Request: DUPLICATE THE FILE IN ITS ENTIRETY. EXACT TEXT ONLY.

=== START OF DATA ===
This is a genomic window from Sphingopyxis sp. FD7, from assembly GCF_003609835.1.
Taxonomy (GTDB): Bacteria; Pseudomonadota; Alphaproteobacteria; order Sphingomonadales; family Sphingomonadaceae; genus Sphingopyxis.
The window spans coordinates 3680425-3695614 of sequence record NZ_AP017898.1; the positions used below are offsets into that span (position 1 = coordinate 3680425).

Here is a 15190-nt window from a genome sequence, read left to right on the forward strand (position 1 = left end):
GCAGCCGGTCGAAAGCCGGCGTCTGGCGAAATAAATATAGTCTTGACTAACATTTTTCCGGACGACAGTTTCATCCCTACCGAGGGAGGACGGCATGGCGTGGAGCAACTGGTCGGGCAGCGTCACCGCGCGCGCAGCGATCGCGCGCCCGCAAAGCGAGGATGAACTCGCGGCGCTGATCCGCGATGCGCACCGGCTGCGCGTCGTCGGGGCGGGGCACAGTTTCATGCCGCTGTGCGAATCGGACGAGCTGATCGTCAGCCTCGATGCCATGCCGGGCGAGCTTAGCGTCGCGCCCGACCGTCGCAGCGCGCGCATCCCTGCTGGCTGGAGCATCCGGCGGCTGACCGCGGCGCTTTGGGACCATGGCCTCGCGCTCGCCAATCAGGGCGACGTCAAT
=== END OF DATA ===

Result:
This is a genomic window from Sphingopyxis sp. FD7, from assembly GCF_003609835.1.
Taxonomy (GTDB): Bacteria; Pseudomonadota; Alphaproteobacteria; order Sphingomonadales; family Sphingomonadaceae; genus Sphingopyxis.
The window spans coordinates 3680425-3695614 of sequence record NZ_AP017898.1; the positions used below are offsets into that span (position 1 = coordinate 3680425).

Here is a 15190-nt window from a genome sequence, read left to right on the forward strand (position 1 = left end):
GCAGCCGGTCGAAAGCCGGCGTCTGGCGAAATAAATATAGTCTTGACTAACATTTTTCCGGACGACAGTTTCATCCCTACCGAGGGAGGACGGCATGGCGTGGAGCAACTGGTCGGGCAGCGTCACCGCGCGCGCAGCGATCGCGCGCCCGCAAAGCGAGGATGAACTCGCGGCGCTGATCCGCGATGCGCACCGGCTGCGCGTCGTCGGGGCGGGGCACAGTTTCATGCCGCTGTGCGAATCGGACGAGCTGATCGTCAGCCTCGATGCCATGCCGGGCGAGCTTAGCGTCGCGCCCGACCGTCGCAGCGCGCGCATCCCTGCTGGCTGGAGCATCCGGCGGCTGACCGCGGCGCTTTGGGACCATGGCCTCGCGCTCGCCAATCAGGGCGACGTCAAT